Although there is debate surrounding the taxonomy of blue whales, there are five distinct subspecies: Antarctic blue whales in the Southern Ocean (Balaenoptera musculus intermedia); North Atlantic and North Pacific blue whales (Balaenoptera musculus musculus); Pygmy blue whales, found in the Southern Indian Ocean (Balaenoptera musculus brevicauda); Northern Indian Ocean (Balaenoptera musculus indica) and South Pacific Ocean (Balaenoptera musculus unnamed species) whales.


Climate change, ship strikes and entanglement in fishing gear are the primary threats faced by blue whales. Additional threats that could potentially affect whale populations include anthropogenic noise, habitat degradation, pollution and vessel disturbance.

Noise pollution Blue whales use sound to find their partners and perhaps location of topographic features and prey. Man-made noise can potentially mask their vocalisations, throwing them off-course and disrupting both movements and breeding. Potential sources of man-made underwater noise in Australian waters include seismic surveys for oil, gas and geophysical exploration; industrial development (such as drilling, pile-driving, blasting and dredging); gas processing and shipping. Increased shipping traffic Vessels can collide with whales or disrupt their behaviour. For millions of years, whales have cruised the world's oceans with hardly a care, their sheer size leaving them largely free from danger. The blue whale has never had to learn to defend itself, which makes blue whales particularly susceptible to deadly collisions with ships. Entanglement in fishing gear Entanglements can be very dangerous for whales. They may drag gear around for a long time, with the line having a 'ball-and-chain' effect, limiting its ability to feed and eventually compromising its health.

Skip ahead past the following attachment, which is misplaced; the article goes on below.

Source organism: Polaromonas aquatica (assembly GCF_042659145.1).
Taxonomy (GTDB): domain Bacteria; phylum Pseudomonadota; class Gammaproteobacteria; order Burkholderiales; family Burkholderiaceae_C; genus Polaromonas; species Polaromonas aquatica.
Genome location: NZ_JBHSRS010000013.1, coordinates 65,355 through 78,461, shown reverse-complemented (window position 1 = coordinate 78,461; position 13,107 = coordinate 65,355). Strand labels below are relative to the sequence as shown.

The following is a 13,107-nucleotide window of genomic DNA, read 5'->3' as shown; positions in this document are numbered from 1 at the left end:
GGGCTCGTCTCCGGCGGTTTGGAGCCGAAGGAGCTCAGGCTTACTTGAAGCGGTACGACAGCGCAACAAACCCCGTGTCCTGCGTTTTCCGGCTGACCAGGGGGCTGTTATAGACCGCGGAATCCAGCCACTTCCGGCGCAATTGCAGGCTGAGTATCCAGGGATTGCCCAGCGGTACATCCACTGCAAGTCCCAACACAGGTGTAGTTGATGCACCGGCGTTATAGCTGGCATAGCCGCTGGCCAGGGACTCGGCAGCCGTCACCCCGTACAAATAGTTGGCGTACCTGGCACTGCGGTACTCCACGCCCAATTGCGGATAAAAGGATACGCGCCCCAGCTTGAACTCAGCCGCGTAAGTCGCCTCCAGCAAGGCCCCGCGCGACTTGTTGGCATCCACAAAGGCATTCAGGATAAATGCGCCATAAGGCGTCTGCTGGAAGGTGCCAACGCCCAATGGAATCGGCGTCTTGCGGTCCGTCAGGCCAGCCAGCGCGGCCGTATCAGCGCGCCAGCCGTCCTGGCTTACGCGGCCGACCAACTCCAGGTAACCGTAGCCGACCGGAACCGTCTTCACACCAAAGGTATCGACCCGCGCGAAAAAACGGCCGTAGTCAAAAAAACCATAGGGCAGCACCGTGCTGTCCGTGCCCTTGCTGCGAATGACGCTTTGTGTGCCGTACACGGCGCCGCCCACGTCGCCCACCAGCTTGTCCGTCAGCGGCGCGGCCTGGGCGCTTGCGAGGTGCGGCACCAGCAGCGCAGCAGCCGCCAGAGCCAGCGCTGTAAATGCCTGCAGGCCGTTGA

What you can do to help

  • Climate change is a growing threat to whales, so we need to send a message to our leaders that warming must be limited to under 2° Celsius.
  • Support efforts to improve fishing gear by only buying seafood that is Marine Stewardship Council (MSC) certified. This can help to reduce the incidence of marine bycatch, which kills whales and other marine life like turtles, dolphins and seabirds.